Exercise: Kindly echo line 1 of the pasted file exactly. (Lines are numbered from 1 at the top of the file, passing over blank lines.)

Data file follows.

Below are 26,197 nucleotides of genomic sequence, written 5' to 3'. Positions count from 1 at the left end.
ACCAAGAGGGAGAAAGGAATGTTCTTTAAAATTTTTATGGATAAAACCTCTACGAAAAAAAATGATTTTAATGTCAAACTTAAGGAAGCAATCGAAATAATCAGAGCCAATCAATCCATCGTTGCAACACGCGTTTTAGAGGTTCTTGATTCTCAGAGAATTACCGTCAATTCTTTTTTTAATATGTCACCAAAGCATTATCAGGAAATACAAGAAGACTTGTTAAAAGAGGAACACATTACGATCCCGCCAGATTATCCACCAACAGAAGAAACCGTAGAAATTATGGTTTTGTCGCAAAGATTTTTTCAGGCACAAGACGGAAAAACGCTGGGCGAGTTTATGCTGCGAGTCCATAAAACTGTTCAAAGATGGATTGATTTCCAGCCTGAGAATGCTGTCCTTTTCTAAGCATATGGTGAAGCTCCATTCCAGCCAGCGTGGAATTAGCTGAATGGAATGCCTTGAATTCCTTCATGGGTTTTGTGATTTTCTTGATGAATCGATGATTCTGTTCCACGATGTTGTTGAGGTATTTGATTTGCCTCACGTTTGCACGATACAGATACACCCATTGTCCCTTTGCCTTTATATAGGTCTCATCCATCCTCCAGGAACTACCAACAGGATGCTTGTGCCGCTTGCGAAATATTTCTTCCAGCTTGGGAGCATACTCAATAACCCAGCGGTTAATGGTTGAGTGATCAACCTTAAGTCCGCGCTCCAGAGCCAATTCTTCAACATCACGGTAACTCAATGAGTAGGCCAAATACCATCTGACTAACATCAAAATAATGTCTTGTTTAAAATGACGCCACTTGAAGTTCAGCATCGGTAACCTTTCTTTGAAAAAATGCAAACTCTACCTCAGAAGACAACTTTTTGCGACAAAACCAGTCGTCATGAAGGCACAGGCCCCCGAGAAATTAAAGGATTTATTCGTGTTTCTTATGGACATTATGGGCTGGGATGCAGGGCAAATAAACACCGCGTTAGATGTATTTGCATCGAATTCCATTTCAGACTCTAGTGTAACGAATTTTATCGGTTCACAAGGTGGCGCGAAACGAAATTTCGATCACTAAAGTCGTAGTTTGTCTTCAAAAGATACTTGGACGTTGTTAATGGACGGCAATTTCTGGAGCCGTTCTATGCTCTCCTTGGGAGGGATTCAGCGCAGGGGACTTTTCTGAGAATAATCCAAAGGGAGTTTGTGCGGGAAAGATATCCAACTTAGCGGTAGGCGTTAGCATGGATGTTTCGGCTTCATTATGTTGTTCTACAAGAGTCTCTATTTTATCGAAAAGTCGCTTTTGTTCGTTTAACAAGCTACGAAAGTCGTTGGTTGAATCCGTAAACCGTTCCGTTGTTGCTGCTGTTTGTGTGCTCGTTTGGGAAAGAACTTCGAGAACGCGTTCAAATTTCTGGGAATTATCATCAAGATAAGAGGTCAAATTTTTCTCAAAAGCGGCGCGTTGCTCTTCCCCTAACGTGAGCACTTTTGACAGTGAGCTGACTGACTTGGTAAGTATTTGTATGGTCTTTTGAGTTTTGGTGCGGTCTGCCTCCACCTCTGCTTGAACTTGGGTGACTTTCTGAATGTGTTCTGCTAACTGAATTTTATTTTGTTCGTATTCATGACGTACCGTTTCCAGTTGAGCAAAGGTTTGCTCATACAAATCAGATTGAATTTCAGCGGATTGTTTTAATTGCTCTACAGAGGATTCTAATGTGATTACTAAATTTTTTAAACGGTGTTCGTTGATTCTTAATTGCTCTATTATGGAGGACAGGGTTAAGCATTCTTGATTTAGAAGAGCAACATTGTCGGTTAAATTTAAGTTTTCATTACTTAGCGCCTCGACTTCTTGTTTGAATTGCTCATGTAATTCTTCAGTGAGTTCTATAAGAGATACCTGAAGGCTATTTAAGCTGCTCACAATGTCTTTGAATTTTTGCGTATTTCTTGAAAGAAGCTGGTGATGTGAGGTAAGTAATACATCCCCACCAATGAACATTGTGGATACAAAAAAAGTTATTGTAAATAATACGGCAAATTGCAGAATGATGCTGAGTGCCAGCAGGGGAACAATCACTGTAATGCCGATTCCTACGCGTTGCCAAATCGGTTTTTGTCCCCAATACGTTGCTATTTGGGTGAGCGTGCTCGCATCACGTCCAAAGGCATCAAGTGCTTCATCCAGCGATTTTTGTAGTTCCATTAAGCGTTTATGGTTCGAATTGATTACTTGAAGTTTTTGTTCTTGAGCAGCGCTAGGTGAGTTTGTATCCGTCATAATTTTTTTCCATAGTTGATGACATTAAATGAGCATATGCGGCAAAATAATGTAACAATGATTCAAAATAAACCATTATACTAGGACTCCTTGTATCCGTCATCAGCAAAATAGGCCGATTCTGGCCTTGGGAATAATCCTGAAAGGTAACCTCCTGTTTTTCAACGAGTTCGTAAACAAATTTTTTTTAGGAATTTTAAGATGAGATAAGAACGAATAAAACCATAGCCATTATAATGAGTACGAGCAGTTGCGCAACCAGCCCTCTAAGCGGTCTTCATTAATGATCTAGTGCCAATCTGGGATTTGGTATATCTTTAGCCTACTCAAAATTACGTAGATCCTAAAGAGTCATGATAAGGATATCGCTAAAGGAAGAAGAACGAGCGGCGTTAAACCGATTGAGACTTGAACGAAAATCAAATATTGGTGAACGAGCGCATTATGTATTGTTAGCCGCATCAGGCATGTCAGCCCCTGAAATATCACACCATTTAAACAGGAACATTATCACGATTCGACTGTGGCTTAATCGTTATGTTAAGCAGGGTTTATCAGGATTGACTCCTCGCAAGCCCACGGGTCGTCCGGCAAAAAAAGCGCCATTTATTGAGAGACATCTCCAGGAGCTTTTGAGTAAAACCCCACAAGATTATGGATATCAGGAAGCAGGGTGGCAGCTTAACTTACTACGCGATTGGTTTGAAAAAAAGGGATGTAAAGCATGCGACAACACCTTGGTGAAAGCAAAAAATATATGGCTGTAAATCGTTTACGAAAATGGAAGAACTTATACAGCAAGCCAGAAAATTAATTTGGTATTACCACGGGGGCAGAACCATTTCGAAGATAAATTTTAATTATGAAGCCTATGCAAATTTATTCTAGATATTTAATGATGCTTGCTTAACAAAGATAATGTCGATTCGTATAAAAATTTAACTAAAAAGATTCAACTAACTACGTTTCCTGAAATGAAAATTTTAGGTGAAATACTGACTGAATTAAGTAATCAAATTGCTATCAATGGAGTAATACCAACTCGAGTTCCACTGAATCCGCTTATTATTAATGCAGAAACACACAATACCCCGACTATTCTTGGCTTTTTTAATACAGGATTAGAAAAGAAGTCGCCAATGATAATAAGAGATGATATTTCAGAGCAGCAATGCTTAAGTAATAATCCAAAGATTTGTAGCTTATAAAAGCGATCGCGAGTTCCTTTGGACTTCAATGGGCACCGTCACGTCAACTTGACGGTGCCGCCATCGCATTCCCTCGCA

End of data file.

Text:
Below are 26,197 nucleotides of genomic sequence, written 5' to 3'. Positions count from 1 at the left end.